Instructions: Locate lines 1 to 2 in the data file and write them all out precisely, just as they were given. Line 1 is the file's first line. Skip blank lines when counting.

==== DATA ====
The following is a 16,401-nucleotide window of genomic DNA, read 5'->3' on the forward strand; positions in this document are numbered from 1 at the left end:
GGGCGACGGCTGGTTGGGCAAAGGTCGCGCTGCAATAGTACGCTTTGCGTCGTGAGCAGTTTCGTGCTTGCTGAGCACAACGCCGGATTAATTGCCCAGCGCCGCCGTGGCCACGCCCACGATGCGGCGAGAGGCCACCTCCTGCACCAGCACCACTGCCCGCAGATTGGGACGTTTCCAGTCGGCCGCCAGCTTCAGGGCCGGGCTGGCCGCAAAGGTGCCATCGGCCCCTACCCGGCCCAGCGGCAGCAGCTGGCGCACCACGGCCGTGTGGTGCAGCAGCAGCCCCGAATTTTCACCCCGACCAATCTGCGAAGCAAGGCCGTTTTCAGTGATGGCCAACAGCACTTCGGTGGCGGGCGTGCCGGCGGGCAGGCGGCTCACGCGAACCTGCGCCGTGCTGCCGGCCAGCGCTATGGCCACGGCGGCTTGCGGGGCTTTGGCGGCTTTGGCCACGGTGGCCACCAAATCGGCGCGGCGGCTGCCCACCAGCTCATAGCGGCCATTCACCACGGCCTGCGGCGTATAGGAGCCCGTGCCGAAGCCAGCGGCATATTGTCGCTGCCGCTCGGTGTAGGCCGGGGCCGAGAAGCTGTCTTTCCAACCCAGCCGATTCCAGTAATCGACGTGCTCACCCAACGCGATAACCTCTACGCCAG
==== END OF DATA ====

The following is a 16,401-nucleotide window of genomic DNA, read 5'->3' on the forward strand; positions in this document are numbered from 1 at the left end:
GGGCGACGGCTGGTTGGGCAAAGGTCGCGCTGCAATAGTACGCTTTGCGTCGTGAGCAGTTTCGTGCTTGCTGAGCACAACGCCGGATTAATTGCCCAGCGCCGCCGTGGCCACGCCCACGATGCGGCGAGAGGCCACCTCCTGCACCAGCACCACTGCCCGCAGATTGGGACGTTTCCAGTCGGCCGCCAGCTTCAGGGCCGGGCTGGCCGCAAAGGTGCCATCGGCCCCTACCCGGCCCAGCGGCAGCAGCTGGCGCACCACGGCCGTGTGGTGCAGCAGCAGCCCCGAATTTTCACCCCGACCAATCTGCGAAGCAAGGCCGTTTTCAGTGATGGCCAACAGCACTTCGGTGGCGGGCGTGCCGGCGGGCAGGCGGCTCACGCGAACCTGCGCCGTGCTGCCGGCCAGCGCTATGGCCACGGCGGCTTGCGGGGCTTTGGCGGCTTTGGCCACGGTGGCCACCAAATCGGCGCGGCGGCTGCCCACCAGCTCATAGCGGCCATTCACCACGGCCTGCGGCGTATAGGAGCCCGTGCCGAAGCCAGCGGCATATTGTCGCTGCCGCTCGGTGTAGGCCGGGGCCGAGAAGCTGTCTTTCCAACCCAGCCGATTCCAGTAATCGACGTGCTCACCCAACGCGATAACCTCTACGCCAG